A reverse mortgage can be a great way for a homeowners to take advantage of accumulated home equity to cancel their mortgage payments, create a monthly income stream, provide funds for home improvement and other needs, or a combination of all three.
A reverse mortgage is different than a traditional mortgage.
With a traditional mortgage you make monthly mortgage payments, but with a reverse mortgage any funds you owe, through receipt of monthly payments or of periodic lump sum payments, accumulate over time and are then repaid when you sell your home.
Another difference between traditional mortgages and reverse mortgages is that you can never owe more than the value of your home. In the unlikely event that your home is worth less than your loan balance at the time the home is sold, any shortfall is forgiven with no adverse credit profile consequences.
Like traditional mortgages, you retain full ownership of your home. When you sell your home the reverse mortgage is paid off and you retain the remaining equity.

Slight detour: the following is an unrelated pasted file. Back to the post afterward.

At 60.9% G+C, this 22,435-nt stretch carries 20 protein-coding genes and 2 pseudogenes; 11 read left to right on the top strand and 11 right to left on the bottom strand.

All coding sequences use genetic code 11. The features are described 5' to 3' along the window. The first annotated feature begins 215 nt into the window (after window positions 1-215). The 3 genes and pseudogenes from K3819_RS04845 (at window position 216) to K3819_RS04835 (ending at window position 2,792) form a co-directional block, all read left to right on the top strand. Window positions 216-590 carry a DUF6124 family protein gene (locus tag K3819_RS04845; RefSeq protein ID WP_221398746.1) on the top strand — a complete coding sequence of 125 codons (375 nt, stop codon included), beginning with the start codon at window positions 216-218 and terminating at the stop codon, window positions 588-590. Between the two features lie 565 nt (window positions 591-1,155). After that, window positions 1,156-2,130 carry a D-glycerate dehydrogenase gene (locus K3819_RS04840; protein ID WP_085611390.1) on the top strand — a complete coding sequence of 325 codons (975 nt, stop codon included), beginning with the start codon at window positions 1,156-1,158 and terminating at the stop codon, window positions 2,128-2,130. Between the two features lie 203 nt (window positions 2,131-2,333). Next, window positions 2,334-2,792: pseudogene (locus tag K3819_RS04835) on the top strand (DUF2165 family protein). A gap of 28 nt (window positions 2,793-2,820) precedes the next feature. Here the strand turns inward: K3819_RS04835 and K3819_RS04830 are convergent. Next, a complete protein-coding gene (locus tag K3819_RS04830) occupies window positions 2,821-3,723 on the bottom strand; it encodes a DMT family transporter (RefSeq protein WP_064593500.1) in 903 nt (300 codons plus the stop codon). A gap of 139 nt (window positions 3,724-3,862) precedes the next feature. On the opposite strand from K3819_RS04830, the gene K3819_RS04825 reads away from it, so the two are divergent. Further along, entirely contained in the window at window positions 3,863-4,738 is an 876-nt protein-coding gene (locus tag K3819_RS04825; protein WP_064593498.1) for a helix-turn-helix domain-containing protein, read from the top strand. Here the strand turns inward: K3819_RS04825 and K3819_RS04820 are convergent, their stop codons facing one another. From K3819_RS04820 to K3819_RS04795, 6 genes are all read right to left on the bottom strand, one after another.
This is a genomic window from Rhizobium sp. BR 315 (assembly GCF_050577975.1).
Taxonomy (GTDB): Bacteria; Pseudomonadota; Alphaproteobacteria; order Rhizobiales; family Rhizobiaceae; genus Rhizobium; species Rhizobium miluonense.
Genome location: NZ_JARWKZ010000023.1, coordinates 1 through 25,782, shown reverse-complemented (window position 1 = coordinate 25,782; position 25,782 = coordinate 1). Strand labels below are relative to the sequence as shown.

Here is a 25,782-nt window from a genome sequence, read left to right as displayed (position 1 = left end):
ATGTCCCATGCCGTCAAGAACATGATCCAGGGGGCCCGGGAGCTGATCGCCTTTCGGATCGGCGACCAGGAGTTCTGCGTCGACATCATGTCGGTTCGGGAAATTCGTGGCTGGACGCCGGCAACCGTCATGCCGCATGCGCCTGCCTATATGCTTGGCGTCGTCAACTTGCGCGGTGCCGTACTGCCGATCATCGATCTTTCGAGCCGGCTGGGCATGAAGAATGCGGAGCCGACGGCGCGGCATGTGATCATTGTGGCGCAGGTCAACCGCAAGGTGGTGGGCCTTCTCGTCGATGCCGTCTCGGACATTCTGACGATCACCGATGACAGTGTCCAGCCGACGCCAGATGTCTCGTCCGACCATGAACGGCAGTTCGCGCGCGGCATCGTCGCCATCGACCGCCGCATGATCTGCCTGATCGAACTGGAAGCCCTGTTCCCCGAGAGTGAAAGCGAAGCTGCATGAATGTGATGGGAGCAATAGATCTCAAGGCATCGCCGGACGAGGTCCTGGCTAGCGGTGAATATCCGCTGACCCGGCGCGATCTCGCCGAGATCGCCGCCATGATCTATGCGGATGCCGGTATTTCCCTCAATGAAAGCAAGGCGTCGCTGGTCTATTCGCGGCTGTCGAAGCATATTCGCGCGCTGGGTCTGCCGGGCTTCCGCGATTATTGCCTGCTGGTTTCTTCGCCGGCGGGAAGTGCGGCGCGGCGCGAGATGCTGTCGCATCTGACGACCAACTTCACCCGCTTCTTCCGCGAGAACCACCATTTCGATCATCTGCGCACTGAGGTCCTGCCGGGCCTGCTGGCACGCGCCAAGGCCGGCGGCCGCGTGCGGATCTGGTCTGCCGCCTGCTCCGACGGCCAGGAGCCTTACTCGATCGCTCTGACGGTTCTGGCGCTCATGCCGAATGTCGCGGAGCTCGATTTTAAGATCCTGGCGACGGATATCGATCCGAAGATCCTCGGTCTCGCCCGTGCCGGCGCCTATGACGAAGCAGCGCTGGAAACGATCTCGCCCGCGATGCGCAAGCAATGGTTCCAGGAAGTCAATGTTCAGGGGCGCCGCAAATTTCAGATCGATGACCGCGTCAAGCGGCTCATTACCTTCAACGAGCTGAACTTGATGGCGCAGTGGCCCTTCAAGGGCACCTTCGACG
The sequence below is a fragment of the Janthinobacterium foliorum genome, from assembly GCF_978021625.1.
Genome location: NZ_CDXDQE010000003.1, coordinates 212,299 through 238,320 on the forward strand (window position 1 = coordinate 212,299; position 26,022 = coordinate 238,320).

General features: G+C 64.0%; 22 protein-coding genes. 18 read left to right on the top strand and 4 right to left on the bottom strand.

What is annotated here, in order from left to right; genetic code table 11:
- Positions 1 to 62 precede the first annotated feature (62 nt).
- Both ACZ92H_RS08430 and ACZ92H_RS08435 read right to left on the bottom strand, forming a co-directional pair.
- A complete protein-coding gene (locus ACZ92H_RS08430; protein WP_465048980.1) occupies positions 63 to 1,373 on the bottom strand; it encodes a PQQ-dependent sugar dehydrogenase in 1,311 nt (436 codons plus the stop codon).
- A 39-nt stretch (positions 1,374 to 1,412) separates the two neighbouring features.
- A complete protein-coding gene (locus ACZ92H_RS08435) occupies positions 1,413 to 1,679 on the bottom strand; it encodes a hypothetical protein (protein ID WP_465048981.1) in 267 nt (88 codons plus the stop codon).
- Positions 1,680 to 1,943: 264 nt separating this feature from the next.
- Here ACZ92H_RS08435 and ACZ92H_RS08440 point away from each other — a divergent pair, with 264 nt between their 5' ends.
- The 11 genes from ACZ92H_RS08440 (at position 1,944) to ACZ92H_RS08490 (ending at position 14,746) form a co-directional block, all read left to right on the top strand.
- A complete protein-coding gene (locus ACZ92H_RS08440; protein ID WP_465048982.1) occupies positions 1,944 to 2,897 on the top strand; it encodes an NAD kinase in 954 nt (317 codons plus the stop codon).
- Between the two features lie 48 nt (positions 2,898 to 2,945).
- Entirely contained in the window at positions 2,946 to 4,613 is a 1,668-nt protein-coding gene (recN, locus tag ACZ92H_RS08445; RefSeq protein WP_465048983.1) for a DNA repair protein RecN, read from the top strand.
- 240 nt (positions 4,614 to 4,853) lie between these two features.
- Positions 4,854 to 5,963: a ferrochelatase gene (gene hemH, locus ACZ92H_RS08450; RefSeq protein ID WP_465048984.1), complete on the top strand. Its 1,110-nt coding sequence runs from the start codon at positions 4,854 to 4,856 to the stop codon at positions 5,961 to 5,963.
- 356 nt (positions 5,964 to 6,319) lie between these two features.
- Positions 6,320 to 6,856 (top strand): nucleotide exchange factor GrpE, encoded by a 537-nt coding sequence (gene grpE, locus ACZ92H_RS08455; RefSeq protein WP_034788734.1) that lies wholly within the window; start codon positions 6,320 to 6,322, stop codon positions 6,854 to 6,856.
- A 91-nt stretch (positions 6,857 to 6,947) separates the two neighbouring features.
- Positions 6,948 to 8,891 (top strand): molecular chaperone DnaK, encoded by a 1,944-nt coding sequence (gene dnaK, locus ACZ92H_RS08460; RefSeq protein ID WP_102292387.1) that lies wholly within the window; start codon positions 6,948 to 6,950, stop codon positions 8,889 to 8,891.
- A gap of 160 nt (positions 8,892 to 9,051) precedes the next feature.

A reverse mortgage is a loan designed to allow homeowners age 62 and older to draw upon the equity in their homes either by a lump sum distribution(s) or by monthly instalments, providing income to supplement other income, such as Social Security and pension benefits. Any amounts not used remain as a line of credit that can be used in the future.
The reason this type of mortgage is called a “reverse mortgage” is because funds from accumulated home equity flow outward to the homeowner instead of flowing from the homeowner to the lender. Eventually the money paid to the homeowner is repaid with interest, however it generally doesn’t become due until the homeowner sells the home.
Most reverse mortgages are Federal Housing Administration insured Home Equity Conversion Mortgages (HECM). The FHA guarantee is important because it ensures that your equity distributions will take place no matter what institution owns or services your loan in the future. The FHA charges up front and monthly mortgage insurance premiums to maintain a reserve fund for these distribution guarantees. The reserve fund is designed to pay any funds that would normally come from the institution that owns the loan so that this burden will not fall on the US taxpayer.
There are many reasons why people get reverse mortgages. Here are some of the most common:
If you own your home and are at least 62 years of age you are eligible for a reverse mortgage. There are some limitations on eligible properties:
FHA-insured reverse mortgages are highly regulated financial products: